School and public libraries may also find this list helpful as a selection tool when looking for high quality picture books to add to their collections. Library staff may also consider this bibliography useful in helping guide parents to quality picture books for their children. Finally, this list can be helpful for librarians who are in the position to practice non-therapeutic bibliotherapy by providing access to books that may help their patrons at their point of need.

An additional way in which we have attempted to make these reviews helpful to users is that we have classified these books as being either appropriate for preschool-aged children or school-aged children. It is true, however, that many of these books can be used with children of various ages, and even teens and adults. The bibliography can be found at https://mls.appstate.edu/picture-books-about-dealing-anxiety. Libraries and other youth-centered organizations are welcome to link directly to the bibliography as a resource for patrons and clients.

As the CDC has noted, the mental and physical stress being felt by people all over the world due to the COVID-19 outbreak and other events is a public health crisis.10 While there is no easy solution, children who feel stress can engage with picture books to learn how to deal with their anxiety in a healthy way, thus giving them a toolkit of practices they’ll be able to use for the rest of their lives. &


  1. W. Thomas Boyce, The Orchid and the Dandelion: Why Some Children Struggle and How All Can Thrive (New York: Knopf, 2019).
  2. Centers for Disease Control and Prevention, “Coping with Stress,” 2023, https://www.cdc.gov/mentalhealth/stress-coping/cope-with-stress/.
  3. Centers for Disease Control and Prevention, “Anxiety and Depression in Children: Get the Facts,” 2023, https://www.cdc.gov/childrensmentalhealth/features/anxiety-depression-children.html.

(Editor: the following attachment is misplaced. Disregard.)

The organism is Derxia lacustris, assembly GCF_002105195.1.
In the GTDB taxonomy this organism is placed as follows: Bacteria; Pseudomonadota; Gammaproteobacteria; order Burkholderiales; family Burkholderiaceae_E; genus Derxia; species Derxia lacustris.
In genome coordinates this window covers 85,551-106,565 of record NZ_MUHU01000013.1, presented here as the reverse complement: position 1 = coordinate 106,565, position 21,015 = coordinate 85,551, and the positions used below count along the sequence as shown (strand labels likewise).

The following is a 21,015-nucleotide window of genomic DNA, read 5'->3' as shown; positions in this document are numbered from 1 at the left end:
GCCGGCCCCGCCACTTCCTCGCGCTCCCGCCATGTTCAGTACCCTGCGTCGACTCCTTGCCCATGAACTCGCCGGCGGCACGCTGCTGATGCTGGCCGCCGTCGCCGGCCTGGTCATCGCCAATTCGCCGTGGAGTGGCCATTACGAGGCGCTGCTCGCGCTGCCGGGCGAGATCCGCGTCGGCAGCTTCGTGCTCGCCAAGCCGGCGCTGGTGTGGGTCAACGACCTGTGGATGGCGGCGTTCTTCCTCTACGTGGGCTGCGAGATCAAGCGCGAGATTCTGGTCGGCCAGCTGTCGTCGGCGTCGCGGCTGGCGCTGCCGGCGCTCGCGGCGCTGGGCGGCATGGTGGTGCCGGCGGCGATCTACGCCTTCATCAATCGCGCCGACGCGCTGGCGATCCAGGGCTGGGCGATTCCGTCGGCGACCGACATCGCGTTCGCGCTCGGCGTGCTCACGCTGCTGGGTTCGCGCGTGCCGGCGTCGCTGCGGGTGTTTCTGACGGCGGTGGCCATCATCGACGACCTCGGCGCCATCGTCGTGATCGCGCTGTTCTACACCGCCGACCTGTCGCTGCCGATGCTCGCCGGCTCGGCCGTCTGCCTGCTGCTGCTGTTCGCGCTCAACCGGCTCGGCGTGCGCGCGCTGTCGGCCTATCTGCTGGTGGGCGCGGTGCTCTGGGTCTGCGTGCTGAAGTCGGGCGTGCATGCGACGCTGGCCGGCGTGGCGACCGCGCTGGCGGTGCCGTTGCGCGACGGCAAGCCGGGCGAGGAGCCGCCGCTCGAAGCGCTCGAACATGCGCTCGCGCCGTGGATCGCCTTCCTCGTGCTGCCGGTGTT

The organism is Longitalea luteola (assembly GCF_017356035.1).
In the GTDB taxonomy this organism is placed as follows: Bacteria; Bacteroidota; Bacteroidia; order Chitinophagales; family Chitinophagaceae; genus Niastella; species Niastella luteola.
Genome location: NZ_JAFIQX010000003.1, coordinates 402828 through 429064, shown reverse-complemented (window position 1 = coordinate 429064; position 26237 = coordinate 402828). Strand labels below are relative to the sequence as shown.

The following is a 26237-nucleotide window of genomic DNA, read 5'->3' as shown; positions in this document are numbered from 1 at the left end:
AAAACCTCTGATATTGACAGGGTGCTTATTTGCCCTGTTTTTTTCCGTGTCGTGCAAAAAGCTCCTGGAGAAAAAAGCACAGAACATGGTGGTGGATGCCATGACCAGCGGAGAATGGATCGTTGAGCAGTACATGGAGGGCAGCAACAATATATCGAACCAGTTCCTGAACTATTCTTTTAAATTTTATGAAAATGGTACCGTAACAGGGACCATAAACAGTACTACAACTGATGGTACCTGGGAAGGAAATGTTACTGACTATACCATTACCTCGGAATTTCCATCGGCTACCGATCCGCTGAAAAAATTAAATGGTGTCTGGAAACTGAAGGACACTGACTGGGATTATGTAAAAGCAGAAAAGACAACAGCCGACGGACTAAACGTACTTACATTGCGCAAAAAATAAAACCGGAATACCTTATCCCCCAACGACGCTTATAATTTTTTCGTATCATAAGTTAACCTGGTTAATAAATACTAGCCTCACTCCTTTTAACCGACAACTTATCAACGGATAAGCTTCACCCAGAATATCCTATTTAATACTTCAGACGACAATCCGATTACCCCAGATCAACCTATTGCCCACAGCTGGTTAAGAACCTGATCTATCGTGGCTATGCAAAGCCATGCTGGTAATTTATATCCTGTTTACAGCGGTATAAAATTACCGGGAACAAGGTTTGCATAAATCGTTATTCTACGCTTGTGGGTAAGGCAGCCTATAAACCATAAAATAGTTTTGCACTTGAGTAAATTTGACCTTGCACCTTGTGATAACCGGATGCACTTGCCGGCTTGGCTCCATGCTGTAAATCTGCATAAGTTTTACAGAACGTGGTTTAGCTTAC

4. Jessica Dym Bartlett, Jessica L. Griffin, and Dana Thomson, “Resources for Supporting Children’s Emotional Well-Being During the COVID-19 Pandemic,” March 19, 2020, https://www.childtrends.org/publications/resources-for-supporting-childrens-emotional-well-being-during-the-covid-19-pandemic.
  5. Laurie J. Harper, “Using Picture Books to Promote Social-Emotional Literacy,” Young Children 71, no. 3, (2016): 80–86; Joan S. McMath, “Young Children, National Tragedy, and Picture Books,” Young Children 52, no. 3, (1997): 82–84; Abigail McNamee and Mia Lynn Mercurio, “Picture Books: Can They Help Caregivers Create an ‘Illusion of Safety’ for Children in Unsafe Times?,” Perspectives on Urban Education 4 (2009): 1–13; Janice I. Nicholson and Quinn M. Pearson, “Helping Children Cope with Fears: Using Children’s Literature in Classroom Guidance,” Professional School Counseling Journal 7, no. 1, (2003): 15–19; Morag Tunks, “Well-Being Through Picture Books,” Access 31, no. 4 (2017): 32–35.
  6. McMath, “Young Children, National Tragedy, and Picture Books;” Elisabeth Nilsson, Gunnar Svensson, and Gunilla Hollman Frisman, “Picture Book Support for Preparing Ahead of and During Day Surgery,” Nursing Children and Young People 28, no. 8 (2016): 30–35; Sam Zuppardi, “From Night Kitchen to Wolves in the Walls: A Brief Psychoanalytic Look at Children’s Picture Books,” Infant Observation 19, no. 2 (2016): 149–64.
  7. Marilyn A. Campbell, “Don’t Worry: Promoting Resilience Through the Use of Books in the Classroom,” Primary and Middle Years Educator 5, no. 1, (2007): 3–8; Wendy M. Smith-D’Arezzo and Susan Thompson, “Topics of Stress and Abuse in Picture Books for Children,” Children’s Literature in Education 37, no. 4 (2006): 335–47.
  8. Rudine Sims Bishop, “Multicultural Literacy: Mirrors, Windows, and Sliding Glass Doors,” Perspectives: Choosing and Using Books for the Classroom 6, no. 3 (1990), https://scenicregional.org/wp-content/uploads/2017/08/Mirrors-Windows-and-Sliding-Glass-Doors.pdf.
  9. Marc A. Brackett et al., “RULER: A Theory-Driven, Systemic Approach to Social, Emotional, and Academic Learning,” Educational Psychologist 54, no. 3 (2019): 144–61.
  10. Centers for Disease Control and Prevention, “Children’s Mental Health: Understanding an Ongoing Public Health Concern,” 2022, https://www.cdc.gov/childrensmentalhealth/features/understanding-public-health-concern.html.